LONDON - The British government is making sure its citizens eat their fruits and vegetables with a voucher program that gives discounts on healthy foods, Reuters reports. The campaign is part of the government€™s Change4Life initiative that is working to lower the country€™s obesity rate via healthy eating and exercise.
The $390 million program is bankrolled by food manufacturers and will promote Sundays as good eating day. Millions of people will receive vouchers worth 50 pounds for discounts on such food products as frozen vegetables, fruit, wholegrain rice, low-fat yogurt and alcohol-free beef.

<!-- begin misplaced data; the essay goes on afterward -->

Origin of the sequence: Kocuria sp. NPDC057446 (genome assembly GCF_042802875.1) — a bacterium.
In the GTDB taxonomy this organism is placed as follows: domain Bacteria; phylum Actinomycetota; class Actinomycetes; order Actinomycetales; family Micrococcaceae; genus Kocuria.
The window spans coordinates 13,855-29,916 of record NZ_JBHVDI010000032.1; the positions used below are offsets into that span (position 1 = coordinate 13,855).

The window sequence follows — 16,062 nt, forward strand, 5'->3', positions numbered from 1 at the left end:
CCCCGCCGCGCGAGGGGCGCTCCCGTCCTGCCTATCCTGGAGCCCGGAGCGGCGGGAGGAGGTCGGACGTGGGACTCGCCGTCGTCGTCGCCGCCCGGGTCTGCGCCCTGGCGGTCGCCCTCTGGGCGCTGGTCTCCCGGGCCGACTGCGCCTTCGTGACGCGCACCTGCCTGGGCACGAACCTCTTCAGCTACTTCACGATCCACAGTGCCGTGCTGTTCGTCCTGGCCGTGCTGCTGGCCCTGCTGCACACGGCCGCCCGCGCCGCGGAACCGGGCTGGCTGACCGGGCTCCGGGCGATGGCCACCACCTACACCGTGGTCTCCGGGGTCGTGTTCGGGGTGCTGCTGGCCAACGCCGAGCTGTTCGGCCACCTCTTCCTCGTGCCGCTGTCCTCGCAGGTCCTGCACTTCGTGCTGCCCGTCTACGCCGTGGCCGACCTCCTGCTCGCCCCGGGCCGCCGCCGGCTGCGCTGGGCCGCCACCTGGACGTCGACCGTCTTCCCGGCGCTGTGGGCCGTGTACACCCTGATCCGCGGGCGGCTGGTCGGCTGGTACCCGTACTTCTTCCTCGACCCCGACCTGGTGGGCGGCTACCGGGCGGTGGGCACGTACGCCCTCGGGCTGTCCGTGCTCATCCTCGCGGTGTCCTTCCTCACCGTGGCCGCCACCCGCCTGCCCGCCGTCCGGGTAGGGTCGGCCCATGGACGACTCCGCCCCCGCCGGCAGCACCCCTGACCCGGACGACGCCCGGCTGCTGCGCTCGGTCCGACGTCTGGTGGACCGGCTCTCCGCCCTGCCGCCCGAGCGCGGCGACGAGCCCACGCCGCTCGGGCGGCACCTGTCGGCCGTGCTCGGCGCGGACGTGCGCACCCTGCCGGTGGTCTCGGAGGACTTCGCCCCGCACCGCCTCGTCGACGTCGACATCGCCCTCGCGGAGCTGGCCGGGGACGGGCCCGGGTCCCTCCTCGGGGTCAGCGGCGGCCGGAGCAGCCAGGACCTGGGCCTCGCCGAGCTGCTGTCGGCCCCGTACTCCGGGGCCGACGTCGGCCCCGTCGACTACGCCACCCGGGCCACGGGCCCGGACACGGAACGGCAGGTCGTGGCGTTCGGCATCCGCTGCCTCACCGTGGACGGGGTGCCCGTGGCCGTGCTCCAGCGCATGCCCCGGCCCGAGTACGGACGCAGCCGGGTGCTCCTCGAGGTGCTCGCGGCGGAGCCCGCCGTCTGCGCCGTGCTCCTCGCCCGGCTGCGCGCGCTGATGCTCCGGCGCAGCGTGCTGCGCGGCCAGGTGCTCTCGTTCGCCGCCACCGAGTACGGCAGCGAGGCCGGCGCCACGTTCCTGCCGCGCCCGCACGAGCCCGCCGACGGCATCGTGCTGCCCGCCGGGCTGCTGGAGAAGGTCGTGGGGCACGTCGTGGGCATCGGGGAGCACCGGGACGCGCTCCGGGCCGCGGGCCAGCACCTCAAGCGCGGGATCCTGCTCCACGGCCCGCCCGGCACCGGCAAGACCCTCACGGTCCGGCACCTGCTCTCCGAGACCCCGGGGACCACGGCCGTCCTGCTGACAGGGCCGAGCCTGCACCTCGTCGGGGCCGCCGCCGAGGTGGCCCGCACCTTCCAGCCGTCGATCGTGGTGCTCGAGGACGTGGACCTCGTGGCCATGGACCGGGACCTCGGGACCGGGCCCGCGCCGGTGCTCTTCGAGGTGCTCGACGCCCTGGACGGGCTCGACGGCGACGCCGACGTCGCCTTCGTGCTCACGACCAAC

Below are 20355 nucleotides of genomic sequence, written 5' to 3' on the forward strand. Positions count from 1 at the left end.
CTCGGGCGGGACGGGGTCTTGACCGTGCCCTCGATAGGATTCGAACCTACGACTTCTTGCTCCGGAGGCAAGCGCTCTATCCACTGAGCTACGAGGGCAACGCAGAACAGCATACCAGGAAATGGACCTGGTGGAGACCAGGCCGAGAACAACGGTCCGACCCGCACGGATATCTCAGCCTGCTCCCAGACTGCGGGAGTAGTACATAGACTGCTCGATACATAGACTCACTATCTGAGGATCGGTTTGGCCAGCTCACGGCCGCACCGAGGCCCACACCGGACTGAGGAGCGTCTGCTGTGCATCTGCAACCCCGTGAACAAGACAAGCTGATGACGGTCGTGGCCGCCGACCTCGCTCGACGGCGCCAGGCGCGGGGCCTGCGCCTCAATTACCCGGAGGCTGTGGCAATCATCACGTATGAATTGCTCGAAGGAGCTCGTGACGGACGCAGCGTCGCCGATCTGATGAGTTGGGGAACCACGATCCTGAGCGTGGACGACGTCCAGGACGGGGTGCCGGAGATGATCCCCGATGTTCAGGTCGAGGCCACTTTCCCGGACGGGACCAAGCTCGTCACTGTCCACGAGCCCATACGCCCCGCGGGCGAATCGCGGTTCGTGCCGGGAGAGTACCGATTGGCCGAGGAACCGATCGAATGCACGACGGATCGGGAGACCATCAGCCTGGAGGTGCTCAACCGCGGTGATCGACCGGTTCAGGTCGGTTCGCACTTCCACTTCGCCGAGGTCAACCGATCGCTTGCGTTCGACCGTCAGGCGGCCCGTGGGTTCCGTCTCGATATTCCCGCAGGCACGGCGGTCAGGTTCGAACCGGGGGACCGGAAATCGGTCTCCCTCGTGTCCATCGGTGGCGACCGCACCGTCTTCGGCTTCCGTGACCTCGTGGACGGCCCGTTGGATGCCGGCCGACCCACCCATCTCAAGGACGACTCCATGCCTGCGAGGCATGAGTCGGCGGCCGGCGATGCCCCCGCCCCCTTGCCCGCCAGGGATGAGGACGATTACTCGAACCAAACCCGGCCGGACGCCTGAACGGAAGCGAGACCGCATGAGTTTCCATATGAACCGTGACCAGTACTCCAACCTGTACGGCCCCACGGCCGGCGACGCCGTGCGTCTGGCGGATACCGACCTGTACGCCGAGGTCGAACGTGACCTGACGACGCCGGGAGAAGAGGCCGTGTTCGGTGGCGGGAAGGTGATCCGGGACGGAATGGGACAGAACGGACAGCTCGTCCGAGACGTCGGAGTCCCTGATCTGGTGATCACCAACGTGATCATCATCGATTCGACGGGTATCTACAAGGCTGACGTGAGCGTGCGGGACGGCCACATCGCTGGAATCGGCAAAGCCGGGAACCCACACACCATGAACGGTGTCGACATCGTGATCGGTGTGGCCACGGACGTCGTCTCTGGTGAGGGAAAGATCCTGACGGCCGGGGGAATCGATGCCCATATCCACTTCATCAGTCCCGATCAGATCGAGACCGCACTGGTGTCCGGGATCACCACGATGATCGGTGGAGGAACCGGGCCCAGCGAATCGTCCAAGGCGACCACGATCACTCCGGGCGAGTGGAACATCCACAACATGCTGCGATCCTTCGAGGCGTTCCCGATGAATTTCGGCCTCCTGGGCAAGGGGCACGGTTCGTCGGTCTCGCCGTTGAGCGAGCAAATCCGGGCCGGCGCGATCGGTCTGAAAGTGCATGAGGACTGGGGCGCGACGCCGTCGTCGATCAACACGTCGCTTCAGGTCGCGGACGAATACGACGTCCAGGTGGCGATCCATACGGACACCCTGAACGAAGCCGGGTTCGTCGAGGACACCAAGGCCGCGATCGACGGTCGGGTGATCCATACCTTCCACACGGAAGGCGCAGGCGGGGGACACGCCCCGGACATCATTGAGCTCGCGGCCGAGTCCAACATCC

Companies offering the discounted vouchers include Bird€™s Eye, Kellogg, Mars, Nestle, Unilever and Warburtons, as well as some Adsa private-label brands and JJB Sports retailer. This is a "great example of how government, the media, industry and retailers can work together to help families to be healthy," said Andrew Lansley, Health Secretary.
But others questioned the move as one primarily of benefit to food companies. "Is it a public health strategy? No, it is a corporate brand protection strategy," said Tim Lang, a professor of food policy at City University.
Change4Life launched two years ago on the premise that if the initiative did not lower obesity rates within three years, the government would possibly consider food industry regulations.